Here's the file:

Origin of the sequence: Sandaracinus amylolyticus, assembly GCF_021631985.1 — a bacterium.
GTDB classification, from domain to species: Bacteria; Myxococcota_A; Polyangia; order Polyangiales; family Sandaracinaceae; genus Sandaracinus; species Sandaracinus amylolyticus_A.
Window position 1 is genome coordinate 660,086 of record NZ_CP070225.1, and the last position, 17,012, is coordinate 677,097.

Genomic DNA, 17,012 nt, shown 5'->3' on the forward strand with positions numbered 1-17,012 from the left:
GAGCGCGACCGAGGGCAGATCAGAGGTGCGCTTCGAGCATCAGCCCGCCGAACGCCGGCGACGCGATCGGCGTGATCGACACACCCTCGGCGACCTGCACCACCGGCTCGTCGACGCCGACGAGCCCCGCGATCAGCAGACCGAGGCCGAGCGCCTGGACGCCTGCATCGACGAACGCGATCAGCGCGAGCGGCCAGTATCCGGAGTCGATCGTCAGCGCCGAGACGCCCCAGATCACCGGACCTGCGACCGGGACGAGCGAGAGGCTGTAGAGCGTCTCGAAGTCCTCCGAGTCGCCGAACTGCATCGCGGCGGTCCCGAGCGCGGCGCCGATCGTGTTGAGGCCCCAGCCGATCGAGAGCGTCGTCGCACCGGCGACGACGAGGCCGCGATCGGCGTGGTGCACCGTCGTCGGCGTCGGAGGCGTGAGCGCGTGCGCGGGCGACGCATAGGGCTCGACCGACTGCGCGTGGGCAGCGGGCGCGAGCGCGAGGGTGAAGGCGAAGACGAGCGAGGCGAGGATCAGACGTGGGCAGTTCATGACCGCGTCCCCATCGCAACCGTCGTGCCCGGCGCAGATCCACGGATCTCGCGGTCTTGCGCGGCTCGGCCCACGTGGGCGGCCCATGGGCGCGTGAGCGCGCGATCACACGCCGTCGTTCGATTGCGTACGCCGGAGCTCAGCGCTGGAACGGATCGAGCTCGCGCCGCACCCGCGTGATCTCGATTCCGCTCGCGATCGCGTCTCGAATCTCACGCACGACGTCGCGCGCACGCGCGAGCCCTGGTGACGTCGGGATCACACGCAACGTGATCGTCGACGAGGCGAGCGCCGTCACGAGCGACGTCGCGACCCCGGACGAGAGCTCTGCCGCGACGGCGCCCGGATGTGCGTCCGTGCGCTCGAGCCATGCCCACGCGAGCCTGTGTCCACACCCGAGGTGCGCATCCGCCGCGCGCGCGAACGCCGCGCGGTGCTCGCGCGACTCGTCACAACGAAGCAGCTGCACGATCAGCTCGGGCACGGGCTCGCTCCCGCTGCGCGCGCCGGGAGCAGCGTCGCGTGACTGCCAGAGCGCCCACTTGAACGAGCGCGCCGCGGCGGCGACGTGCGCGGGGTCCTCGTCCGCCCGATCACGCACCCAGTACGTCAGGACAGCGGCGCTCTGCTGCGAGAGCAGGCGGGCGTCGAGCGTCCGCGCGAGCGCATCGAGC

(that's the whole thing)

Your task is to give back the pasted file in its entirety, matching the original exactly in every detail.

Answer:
Origin of the sequence: Sandaracinus amylolyticus, assembly GCF_021631985.1 — a bacterium.
GTDB classification, from domain to species: Bacteria; Myxococcota_A; Polyangia; order Polyangiales; family Sandaracinaceae; genus Sandaracinus; species Sandaracinus amylolyticus_A.
Window position 1 is genome coordinate 660,086 of record NZ_CP070225.1, and the last position, 17,012, is coordinate 677,097.

Genomic DNA, 17,012 nt, shown 5'->3' on the forward strand with positions numbered 1-17,012 from the left:
GAGCGCGACCGAGGGCAGATCAGAGGTGCGCTTCGAGCATCAGCCCGCCGAACGCCGGCGACGCGATCGGCGTGATCGACACACCCTCGGCGACCTGCACCACCGGCTCGTCGACGCCGACGAGCCCCGCGATCAGCAGACCGAGGCCGAGCGCCTGGACGCCTGCATCGACGAACGCGATCAGCGCGAGCGGCCAGTATCCGGAGTCGATCGTCAGCGCCGAGACGCCCCAGATCACCGGACCTGCGACCGGGACGAGCGAGAGGCTGTAGAGCGTCTCGAAGTCCTCCGAGTCGCCGAACTGCATCGCGGCGGTCCCGAGCGCGGCGCCGATCGTGTTGAGGCCCCAGCCGATCGAGAGCGTCGTCGCACCGGCGACGACGAGGCCGCGATCGGCGTGGTGCACCGTCGTCGGCGTCGGAGGCGTGAGCGCGTGCGCGGGCGACGCATAGGGCTCGACCGACTGCGCGTGGGCAGCGGGCGCGAGCGCGAGGGTGAAGGCGAAGACGAGCGAGGCGAGGATCAGACGTGGGCAGTTCATGACCGCGTCCCCATCGCAACCGTCGTGCCCGGCGCAGATCCACGGATCTCGCGGTCTTGCGCGGCTCGGCCCACGTGGGCGGCCCATGGGCGCGTGAGCGCGCGATCACACGCCGTCGTTCGATTGCGTACGCCGGAGCTCAGCGCTGGAACGGATCGAGCTCGCGCCGCACCCGCGTGATCTCGATTCCGCTCGCGATCGCGTCTCGAATCTCACGCACGACGTCGCGCGCACGCGCGAGCCCTGGTGACGTCGGGATCACACGCAACGTGATCGTCGACGAGGCGAGCGCCGTCACGAGCGACGTCGCGACCCCGGACGAGAGCTCTGCCGCGACGGCGCCCGGATGTGCGTCCGTGCGCTCGAGCCATGCCCACGCGAGCCTGTGTCCACACCCGAGGTGCGCATCCGCCGCGCGCGCGAACGCCGCGCGGTGCTCGCGCGACTCGTCACAACGAAGCAGCTGCACGATCAGCTCGGGCACGGGCTCGCTCCCGCTGCGCGCGCCGGGAGCAGCGTCGCGTGACTGCCAGAGCGCCCACTTGAACGAGCGCGCCGCGGCGGCGACGTGCGCGGGGTCCTCGTCCGCCCGATCACGCACCCAGTACGTCAGGACAGCGGCGCTCTGCTGCGAGAGCAGGCGGGCGTCGAGCGTCCGCGCGAGCGCATCGAGC